EK – Do you have any words for blaze fans before we see you in September?

SG – I hope you guys enjoy your summer, and are looking forward to what looks to be an exciting season ahead!

One on One with former NHLer Ryan O’Marra

750px-Ryan_O'Marra_2011
(Photo: 5by7, Flickr)

By Ed Kimberley
Coventry, England

Ryan O’Marra might catch the name of some Canadian fans. The 27 year old center who was born in Tokyo, Japan was drafted 15th overall by the New York Islanders in the 2005 NHL entry draft. Electing to stay with the OHL’s Erie Otters, O’Marra exploded for 77 points in 61 games. He also racked up 134 penalty minutes. The team you might remember from however, is the Edmonton Oilers. After becoming well versed with the AHL, Edmonton came calling and O’Marra picked up more then a handful of games for the big club.

Here, March Hockey UK correspondent, Ed Kimberley caught up with O’Marra for a little chit chat on his recent signing with the EIHL’s Coventry Blaze.

 

Ed Kimberley: Firstly with a player of your pedigree, a former 1st success in European leagues, it looks like winning silverware follows you around. What would be the highlight(s) of your career so far and why?

Ryan O’Marra: The highlight of my career would be winning two World Junior, under-20, gold medals with Team Canada. As a young kid, I used to get up every Boxing Day and watch the first Canada game with my Dad. It’s something many Canadians can attest to doing. The World Junior tournament is something all young players in Canada aspire to be a part of. I was fortunate enough to play with two incredible teams and players like Jonathon Toews, Kris Letang, and Carey Price.

EK – You’ve been described as a player with an excellent two way game that can win key face-offs, kill penalties and ice during difficult shifts. Coach Lefebvre has already highlighted you will be looked to for these roles, how difficult was it to transition to this style of play when turning pro?

RO – It was an adjustment for sure. It is difficult to change roles leaving junior hockey in the OHL to pro hockey in the NHL/AHL. I was always an offensive player in the OHL and adjusting to the new speed of the professional level and attention to detail required was challenging. It took me two years to adjust to the role and earn the ice time necessary to be successful as a defensive centreman and penalty killer. Once that happened I experienced some success at the AHL level and earned some NHL time, especially in my fourth year.

(Photo: Bridget Samuels, flickr)
(Photo: Bridget Samuels, flickr)

EK – You’re not the first former NHL player to have signed for the Blaze this year, with former Columbus Blue Jacket and Phoenix Coyote Steven Goertzen also joining the club, who also is known for his two way game and work ethic. Your styles seem to match each others, so what type of players would you expect on your line to compliment your style?

RO – I have played with probably every type of player and a vast array of skill levels. I try to make the players around me better, no matter what skill-set they bring to the table.

EK – You spoke to former Championship winning Blaze Defenceman and fan favourite, also a former junior teammate of yours Brian Lee prior to signing. You touched on this in a previous press release, but what exactly did he tell you about the club, city and fan-base?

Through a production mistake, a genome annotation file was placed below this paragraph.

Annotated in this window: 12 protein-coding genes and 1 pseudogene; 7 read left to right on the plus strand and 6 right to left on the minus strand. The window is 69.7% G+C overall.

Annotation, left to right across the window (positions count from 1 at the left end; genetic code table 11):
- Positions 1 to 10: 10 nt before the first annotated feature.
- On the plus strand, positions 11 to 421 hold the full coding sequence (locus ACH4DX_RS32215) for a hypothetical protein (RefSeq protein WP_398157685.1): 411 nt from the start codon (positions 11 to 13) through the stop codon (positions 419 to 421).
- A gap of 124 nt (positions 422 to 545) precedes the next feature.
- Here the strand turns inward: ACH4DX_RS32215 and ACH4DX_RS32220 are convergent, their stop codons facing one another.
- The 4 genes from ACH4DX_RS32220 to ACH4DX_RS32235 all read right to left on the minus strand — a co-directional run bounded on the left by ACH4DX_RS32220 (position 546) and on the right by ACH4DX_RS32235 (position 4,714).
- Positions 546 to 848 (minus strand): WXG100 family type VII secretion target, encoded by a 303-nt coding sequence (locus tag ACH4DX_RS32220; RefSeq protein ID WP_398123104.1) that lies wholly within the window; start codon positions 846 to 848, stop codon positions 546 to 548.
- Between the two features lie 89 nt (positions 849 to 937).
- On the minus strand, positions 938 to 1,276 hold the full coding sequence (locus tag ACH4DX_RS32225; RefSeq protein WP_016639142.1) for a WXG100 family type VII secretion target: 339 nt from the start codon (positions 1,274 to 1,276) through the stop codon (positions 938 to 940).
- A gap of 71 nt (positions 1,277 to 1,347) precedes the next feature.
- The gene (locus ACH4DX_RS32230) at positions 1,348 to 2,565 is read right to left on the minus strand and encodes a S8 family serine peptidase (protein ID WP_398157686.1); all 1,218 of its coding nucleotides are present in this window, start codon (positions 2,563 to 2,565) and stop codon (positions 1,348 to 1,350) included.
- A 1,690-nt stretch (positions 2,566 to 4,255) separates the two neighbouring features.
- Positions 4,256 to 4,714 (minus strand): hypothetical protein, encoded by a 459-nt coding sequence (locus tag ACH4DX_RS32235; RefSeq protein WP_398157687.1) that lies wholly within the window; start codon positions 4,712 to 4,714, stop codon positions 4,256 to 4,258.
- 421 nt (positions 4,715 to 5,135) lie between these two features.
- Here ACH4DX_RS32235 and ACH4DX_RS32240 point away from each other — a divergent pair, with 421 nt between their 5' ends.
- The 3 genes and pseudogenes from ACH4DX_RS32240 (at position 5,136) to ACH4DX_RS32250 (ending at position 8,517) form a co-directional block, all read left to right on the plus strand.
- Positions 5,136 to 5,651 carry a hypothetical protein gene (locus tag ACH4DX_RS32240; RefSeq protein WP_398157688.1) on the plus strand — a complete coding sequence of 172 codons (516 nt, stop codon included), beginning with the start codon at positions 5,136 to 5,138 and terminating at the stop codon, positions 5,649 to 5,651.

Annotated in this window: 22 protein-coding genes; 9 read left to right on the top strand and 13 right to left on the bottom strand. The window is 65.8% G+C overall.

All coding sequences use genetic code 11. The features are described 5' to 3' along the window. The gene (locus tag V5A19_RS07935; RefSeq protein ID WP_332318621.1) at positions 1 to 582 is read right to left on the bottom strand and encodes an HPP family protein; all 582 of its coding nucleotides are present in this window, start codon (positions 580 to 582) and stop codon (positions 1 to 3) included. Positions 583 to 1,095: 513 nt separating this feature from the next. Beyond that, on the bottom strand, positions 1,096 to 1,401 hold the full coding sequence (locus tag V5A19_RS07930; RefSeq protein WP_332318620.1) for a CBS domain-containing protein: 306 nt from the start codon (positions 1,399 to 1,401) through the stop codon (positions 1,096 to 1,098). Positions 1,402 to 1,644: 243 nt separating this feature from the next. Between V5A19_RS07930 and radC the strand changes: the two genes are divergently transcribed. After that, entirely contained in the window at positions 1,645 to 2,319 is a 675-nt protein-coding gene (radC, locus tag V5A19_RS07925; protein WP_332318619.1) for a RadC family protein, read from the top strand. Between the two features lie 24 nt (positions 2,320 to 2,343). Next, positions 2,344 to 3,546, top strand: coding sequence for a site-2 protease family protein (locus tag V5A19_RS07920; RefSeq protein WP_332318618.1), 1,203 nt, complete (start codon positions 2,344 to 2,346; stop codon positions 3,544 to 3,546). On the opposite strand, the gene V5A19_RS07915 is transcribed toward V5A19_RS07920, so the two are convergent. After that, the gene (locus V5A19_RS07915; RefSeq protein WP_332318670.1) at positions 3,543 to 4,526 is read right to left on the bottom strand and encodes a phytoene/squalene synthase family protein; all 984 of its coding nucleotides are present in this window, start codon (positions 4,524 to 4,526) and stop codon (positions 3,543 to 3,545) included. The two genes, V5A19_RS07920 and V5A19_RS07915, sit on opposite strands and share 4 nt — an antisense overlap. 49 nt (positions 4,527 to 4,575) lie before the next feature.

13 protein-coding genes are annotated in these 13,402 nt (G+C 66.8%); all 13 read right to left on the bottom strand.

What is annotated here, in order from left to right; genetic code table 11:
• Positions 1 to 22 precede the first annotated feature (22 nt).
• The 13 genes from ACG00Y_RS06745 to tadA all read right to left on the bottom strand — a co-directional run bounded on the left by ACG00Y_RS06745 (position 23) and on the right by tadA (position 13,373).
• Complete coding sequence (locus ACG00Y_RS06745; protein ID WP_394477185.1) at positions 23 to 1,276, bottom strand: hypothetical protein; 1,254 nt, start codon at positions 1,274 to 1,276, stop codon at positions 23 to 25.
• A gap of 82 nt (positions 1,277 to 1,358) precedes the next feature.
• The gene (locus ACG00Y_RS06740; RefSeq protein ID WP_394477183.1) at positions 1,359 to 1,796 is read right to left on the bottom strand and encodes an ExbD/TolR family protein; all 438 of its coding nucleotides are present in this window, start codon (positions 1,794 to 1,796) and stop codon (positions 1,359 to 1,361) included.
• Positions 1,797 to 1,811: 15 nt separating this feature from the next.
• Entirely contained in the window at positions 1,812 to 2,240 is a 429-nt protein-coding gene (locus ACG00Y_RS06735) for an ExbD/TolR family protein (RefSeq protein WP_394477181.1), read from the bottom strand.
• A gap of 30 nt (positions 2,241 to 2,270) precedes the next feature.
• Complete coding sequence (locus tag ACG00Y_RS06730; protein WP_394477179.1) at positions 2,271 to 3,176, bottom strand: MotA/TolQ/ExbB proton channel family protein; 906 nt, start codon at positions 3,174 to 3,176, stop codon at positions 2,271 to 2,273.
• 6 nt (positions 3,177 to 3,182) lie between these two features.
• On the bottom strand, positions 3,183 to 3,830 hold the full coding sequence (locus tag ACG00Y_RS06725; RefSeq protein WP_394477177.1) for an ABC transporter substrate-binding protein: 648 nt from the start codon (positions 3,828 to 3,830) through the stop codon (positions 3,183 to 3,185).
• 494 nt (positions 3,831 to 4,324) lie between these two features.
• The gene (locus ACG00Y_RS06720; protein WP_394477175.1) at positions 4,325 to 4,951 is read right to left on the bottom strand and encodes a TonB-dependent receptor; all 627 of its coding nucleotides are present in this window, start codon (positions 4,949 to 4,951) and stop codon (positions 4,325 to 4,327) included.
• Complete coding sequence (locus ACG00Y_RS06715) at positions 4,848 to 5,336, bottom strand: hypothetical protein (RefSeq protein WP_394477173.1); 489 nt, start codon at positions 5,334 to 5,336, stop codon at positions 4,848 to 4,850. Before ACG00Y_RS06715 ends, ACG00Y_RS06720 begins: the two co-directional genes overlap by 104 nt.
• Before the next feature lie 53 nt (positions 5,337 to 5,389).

RO – Brian was my assistant captain my rookie year in the OHL, and then I served as an assistant captain when he took over the ‘C’ my second year. We also played together in my rookie year of pro hockey in the ECHL, during my brief stint with the Stockton Thunder. He is the kind of guy who exudes leadership and is someone who everyone likes being around. His on-ice work ethic was incredible. So it was natural to ask him about his time with Coventry. He raved about the fan base, city, and organization. He told me in no uncertain terms that I would not regret signing with the Blaze. His opinion is certainly one I value.

EK – With rosters throughout the league starting to take shape who do you see as being the main challengers so far? The proof will undoubtedly be in the pudding, but the Blaze last season were accused of being inconsistent, with the return of coach Lefebvre and a new look roster, to what extent do you think these accusations have been addressed?

RO – The past is in the past, I can’t speak to what went on last season. Its a new-look team and I am excited for the new season. As far as challengers, I have no idea. I think its more important that we come together early as a team and take each game as it comes. It’s better to focus internally rather than externally.

EK – While in the World Junior Championships you took part in some fierce rival games with neighbour nation the USA, the Blaze have a few hot rivalries throughout the league particularly the Nottingham Panthers, what have you heard about this rivalry, do you approach these games differently and do you look forward to them?

omRO – I played with David Ling last season in Italy. He gave me some insight into the rivalry. I have always enjoyed playing in games with a lot of emotion. So I am looking forward to our first meeting.

EK – With the contract signed and next season set, what do you do to prepare for the new season?

RO – I just do what I always have, train and skate throughout the summer.

EK – Do you have any final words for Blaze fans before you see them in September?

RO – I am looking forward to seeing, in person, the passion and support I have heard so much about from the Blaze fans.